Ring Dip Alternatives

10 Best Ring Dip Alternatives For Strong Triceps

The Ring Dip is an extremely effective exercise that targets the triceps, chest and shoulders. But, it can be intimidating for some people due to its challenging technique and the amount of upper body strength needed to do them.

If you’re looking for alternatives to Ring Dips that will still challenge your triceps and help you build strength, you’re in the right place.

I’ve been a Strength and Conditioning Coach for two decades and in this article, I’ll discuss several options that you can use to work the same muscle groups without the need for rings or advanced equipment.

Whether you’re a beginner or an experienced athlete, these alternatives can be a great way to mix up your workout routine and challenge your triceps in new ways.

Alternatives to Dips

The first few alternatives I have listed are dip variations, using different pieces of equipment and varying levels of difficulty. If you really want to do Ring Dips, but don’t have a set of rings, start here first.

The next few alternatives are compound movements, like Ring Dips, that target the triceps as well as the chest and shoulders. These are all good exercises to incorporate into your workout plan to build a strong upper body.

The last few alternatives are some of my favorite triceps isolation exercises. They’re all great if you’re looking to add some variety to your arm routine as part of a comprehensive upper body workout.

Bench Dips

Bench Dips are an easier, more beginner-friendly variation of Ring Dips. If you’re not quite ready for Ring Dips yet (or you just don’t have a set of gym rings), you may want to give Bench Dips a try.

Step-by-Step Instructions

  • Sit on the side edge of a bench and place the heels of your hands on the bench.
  • Place feet out in front of you, legs straight, heels on the ground.
  • Push your body up by extending your arms and position yourself so your butt and torso are just off the edge of the bench.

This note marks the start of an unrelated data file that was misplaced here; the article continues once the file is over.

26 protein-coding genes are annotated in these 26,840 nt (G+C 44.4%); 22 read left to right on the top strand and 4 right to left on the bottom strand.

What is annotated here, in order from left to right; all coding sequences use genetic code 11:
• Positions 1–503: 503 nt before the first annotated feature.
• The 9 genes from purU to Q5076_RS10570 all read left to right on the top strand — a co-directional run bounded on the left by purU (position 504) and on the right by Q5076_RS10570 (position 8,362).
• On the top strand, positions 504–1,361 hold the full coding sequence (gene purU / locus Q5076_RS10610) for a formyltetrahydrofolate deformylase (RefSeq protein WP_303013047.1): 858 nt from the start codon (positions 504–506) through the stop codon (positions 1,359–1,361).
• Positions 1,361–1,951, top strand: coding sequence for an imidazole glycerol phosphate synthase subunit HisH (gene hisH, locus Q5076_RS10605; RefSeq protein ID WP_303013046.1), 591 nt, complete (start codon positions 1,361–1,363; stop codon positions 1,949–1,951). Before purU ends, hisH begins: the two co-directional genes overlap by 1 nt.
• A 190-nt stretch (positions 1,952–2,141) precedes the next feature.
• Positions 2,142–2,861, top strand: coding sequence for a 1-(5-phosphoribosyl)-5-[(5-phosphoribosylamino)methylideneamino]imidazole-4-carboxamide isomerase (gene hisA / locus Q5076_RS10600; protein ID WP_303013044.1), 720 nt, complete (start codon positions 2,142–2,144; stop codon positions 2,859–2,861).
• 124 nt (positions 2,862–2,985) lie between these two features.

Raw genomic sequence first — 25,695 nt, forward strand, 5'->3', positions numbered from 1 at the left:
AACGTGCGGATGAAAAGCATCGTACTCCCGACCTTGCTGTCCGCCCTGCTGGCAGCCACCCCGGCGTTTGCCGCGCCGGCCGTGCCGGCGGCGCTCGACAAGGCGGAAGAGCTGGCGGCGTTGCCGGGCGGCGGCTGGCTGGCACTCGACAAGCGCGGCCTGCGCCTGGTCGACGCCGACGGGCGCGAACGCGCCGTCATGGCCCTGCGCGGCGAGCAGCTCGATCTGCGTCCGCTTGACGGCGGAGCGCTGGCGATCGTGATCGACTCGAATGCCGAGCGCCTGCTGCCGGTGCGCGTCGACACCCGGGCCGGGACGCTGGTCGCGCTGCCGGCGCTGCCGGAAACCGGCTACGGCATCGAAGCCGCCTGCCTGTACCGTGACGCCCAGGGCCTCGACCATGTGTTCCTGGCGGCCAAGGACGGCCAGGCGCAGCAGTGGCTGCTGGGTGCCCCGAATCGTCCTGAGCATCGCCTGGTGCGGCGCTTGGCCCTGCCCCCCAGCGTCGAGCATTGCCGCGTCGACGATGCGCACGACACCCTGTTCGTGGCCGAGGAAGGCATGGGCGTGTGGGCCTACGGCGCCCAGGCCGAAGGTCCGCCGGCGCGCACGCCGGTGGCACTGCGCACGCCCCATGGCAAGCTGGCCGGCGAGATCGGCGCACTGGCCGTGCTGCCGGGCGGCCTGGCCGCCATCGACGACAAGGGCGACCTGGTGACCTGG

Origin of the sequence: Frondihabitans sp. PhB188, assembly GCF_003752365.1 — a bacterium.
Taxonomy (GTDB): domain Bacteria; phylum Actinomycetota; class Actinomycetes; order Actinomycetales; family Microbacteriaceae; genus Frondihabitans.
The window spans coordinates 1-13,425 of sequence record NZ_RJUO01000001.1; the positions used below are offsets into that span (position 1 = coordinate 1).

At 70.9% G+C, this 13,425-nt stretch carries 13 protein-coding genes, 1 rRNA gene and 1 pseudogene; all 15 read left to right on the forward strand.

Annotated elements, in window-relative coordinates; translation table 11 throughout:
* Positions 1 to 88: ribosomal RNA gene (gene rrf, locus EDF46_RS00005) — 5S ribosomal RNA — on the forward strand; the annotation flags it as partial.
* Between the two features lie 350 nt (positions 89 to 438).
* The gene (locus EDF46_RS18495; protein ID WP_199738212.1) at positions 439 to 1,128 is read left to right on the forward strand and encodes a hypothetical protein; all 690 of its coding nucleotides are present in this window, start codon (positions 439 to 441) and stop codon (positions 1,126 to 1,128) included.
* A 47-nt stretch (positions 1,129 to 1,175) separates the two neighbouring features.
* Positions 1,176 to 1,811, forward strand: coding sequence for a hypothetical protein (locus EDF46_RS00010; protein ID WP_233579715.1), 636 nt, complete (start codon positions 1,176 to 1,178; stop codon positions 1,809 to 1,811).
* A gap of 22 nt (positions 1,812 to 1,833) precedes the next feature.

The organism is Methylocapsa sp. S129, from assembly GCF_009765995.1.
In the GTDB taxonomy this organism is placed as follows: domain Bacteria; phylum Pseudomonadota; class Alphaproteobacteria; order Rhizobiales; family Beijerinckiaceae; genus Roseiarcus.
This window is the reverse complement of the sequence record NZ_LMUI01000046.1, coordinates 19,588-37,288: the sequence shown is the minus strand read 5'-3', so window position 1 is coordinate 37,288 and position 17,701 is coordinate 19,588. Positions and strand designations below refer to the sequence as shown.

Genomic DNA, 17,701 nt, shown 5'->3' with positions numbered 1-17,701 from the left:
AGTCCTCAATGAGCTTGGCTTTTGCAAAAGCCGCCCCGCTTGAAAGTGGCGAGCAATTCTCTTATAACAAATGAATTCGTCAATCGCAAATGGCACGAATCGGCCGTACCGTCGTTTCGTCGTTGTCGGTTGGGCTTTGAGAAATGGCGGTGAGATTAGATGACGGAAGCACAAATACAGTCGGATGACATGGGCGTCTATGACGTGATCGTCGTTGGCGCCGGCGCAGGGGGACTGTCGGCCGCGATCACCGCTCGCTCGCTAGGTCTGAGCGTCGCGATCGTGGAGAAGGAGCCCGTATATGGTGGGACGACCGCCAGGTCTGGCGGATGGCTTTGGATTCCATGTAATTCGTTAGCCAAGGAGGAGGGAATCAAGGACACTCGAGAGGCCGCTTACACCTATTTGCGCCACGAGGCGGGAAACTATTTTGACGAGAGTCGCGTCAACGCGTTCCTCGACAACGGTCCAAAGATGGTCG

• Bend the elbows and lower yourself down beside the bench.
  • Stay close to the bench and keep your torso upright.
  • Once the triceps become parallel to the ground, drive yourself back up to the starting position.

Coaching Points

The biggest mistake I see made with Bench Dips is getting the body too far away from the bench. This puts excess strain on the shoulders and can make the movement very uncomfortable. Keep your back close to the bench throughout the movement.

You can make bench dips easier by bending the knees and placing your feet flat on the floor or increase the challenge by elevating the feet on a box or adding weight plates to the thighs.


Parallel Bar Dips on a Dip Rack attachment (or dip station) are very similar to Ring Dips and probably the actual closest alternative to Ring Dips. They are slightly easier because a dip attachment provides more stability than free-floating rings.

Step By Step Instructions

  • Position yourself on dip bars, gripping them firmly with your hands.
  • Start with your arms fully extended and your body held straight, ensuring your shoulders aren’t shrugged.
  • Slowly lower your body by bending your elbows, keeping them close to your sides. Descend until your upper arms are about parallel with the ground or as far as your mobility allows.
  • Once you’ve reached the bottom of the movement, press back up by extending your arms and returning to the starting position.

Coaching Points

The biggest mistake I see with parallel bar dips is poor range of motion. If someone is struggling to be able to do reps, the easiest solution is to simply not lower yourself into a full rep, but this is incorrect.

If a lifter cannot perform a full rep they should modify the exercise (spotter, use resistance band for assistance).

The other issue I see athletes run into is unwanted swinging front to back while doing reps. To eliminate swinging, stay under control, keep a consistent rep path, bend the knees and cross the feet.

Weighted Dips

Weighted Dips (1)

Once you’ve become efficient at regular Dips and sets of 15 to 20 are no longer challenging, it’s time to add some weight to your dips. There are multiple ways to add resistance for Weighted Dips and I’ve given a few examples below under Coaching Points.

Weighted Dips can be done with either bar dips (as shown above) or with Ring Dips.

No matter what variation of Dips you do, in my opinion they are some of the best exercises to build upper body strength – period.

Step By Step Instructions

  • Secure a weight belt around your waist and attach the desired weight*.